How Should Medical Businesses Ship Supplies?

How Should Medical Businesses Ship Supplies?
Photo by National Cancer Institute on Unsplash

ExecutiveChronicles | How Should Medical Businesses Ship Supplies? | Healthcare, medical, clinical, lab, and pharmaceutical businesses are some of the most important in modern society, but they are also under the most pressure when it comes to their products and equipment. One wrong shipment or a damaged tool can be more than just a hassle – it can actively endanger another person.

Businesses and organizations like this will constantly review their existing supply methods, choosing only the best options for each situation. But how do these businesses actually get their supplies, and what kind of factors should they prioritize most?


A large part of moving any medical equipment is planning ahead, especially when actual medicine is involved. Everything from the packaging to the number of products being moved at once can all make a difference, especially when those shipments involve fragile items.

There are also details like customs requirements and shipping-related issues that might have to be taken care of, some of which will vary depending on the exact kind of shipping that a business uses. Not following the restrictions and requirements can lead to delays or packages being sent back rather than shipped.

Shipment Method

There are three main ways to ship something: by land, by sea, or by air. All three have their own benefits and drawbacks, but some are much more useful than others when dealing with important supplies like medicine and medical equipment.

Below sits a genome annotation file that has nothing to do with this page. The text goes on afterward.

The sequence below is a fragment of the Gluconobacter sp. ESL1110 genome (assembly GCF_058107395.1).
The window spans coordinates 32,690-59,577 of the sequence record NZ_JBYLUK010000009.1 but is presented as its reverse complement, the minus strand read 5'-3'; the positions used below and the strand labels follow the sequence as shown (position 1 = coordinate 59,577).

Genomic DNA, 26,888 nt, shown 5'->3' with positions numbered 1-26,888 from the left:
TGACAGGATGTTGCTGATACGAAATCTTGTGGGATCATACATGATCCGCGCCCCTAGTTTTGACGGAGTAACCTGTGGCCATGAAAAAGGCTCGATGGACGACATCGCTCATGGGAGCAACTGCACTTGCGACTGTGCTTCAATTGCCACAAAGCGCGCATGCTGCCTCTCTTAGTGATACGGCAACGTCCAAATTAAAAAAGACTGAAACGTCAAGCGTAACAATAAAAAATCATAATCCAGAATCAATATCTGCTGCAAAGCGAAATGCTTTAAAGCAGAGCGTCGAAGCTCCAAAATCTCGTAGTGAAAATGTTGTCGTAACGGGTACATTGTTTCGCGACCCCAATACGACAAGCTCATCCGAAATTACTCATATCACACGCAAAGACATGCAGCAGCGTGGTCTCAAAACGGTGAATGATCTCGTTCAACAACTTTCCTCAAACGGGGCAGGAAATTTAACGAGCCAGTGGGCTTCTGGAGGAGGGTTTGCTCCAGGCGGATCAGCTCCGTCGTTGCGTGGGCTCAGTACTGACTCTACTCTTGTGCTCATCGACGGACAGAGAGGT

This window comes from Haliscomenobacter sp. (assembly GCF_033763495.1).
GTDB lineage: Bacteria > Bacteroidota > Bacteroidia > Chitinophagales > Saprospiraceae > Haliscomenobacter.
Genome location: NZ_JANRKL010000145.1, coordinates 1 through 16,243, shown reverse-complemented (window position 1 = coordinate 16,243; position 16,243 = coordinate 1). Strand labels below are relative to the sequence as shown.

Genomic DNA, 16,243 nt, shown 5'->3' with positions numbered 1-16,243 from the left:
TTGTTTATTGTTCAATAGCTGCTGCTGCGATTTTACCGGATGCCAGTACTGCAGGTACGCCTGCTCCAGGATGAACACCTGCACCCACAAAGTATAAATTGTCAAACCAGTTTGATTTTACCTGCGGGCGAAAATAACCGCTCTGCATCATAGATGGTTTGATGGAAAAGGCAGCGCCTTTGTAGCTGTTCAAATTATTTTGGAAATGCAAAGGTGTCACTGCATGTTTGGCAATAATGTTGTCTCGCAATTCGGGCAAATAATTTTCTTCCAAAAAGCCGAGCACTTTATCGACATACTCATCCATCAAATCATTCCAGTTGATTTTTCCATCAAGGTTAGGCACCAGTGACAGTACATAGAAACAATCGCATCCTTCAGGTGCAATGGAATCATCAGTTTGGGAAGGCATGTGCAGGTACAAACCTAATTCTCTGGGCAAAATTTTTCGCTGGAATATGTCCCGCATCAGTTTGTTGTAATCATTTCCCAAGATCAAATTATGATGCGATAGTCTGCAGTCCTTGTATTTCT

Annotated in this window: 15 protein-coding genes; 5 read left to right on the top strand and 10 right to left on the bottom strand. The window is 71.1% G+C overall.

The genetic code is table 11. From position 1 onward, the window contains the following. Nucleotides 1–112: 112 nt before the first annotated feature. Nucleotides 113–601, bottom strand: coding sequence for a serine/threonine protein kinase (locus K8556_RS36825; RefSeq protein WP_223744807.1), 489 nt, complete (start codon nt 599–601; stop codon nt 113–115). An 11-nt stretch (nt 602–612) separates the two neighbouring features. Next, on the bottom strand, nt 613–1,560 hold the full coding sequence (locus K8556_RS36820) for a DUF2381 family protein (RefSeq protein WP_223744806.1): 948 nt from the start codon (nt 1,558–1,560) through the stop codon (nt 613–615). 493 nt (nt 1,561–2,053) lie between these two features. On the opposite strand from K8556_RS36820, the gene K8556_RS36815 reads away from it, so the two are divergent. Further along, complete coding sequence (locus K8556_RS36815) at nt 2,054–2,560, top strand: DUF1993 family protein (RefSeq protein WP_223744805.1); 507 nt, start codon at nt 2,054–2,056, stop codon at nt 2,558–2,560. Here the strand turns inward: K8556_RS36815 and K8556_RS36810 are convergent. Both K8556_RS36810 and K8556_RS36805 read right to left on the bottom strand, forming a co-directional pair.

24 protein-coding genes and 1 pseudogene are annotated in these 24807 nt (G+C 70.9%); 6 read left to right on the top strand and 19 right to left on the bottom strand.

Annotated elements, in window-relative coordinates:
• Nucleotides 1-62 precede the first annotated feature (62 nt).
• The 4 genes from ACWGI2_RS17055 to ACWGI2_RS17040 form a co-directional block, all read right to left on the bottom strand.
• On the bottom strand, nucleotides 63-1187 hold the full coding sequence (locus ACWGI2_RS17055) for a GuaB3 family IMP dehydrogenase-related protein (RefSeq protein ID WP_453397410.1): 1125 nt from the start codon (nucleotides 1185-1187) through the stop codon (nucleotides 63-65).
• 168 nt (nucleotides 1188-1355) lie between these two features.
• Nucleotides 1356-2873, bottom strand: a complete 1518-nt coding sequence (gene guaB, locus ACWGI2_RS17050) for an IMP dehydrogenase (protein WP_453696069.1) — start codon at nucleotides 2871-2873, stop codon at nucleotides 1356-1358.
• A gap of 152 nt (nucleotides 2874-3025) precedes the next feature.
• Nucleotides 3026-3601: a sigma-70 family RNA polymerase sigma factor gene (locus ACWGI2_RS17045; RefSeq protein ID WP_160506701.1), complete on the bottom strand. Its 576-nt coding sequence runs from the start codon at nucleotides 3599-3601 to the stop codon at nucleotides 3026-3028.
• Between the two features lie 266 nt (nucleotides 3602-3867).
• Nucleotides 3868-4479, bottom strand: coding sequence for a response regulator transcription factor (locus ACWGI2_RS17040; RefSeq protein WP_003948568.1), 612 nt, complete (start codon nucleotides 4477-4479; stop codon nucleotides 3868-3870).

Land-based delivery is the norm for most local healthcare, medical, clinical, lab, and pharmaceutical businesses and is also the most flexible. However, this also makes it average in terms of speed, and there is always a chance of shipments getting split up or part of an order being lost/delayed.

Air freight is much faster but comes with added costs, making it a great utility option for quick deliveries or emergencies where supplies are desperately needed. Sea freight is the opposite, staying slow and steady but offering a high capacity that can move products in bulk with ease.

Most companies will use a combination of these different options, but it really depends on each individual product. Something that is bulk-bought might be best delivered early by sea, whereas last-minute purchases can be moved quickly by air instead.

Packaging and Tracking

Hospital supplies can be very fragile, and some can easily break or suffer irrepressible damage if they are mishandled during shipping. Proper packaging is important since damage to medical supplies can lead to serious issues further down the line.

Tracking shipments also makes it much easier to know where each item actually is, which can be important if there are multiple delivery destinations that all operate on a tight schedule. Knowing if something is on track to be delivered late can help avoid sudden problems with scheduling in the future.

No matter what methods a company uses, though, the shipping has to match their needs perfectly. This often means a lot of trial and error, as well as careful planning weeks before the first shipment is even made. A lot of thought needs to go into every shipping expense and each step of a major delivery.

Photo by National Cancer Institute on Unsplash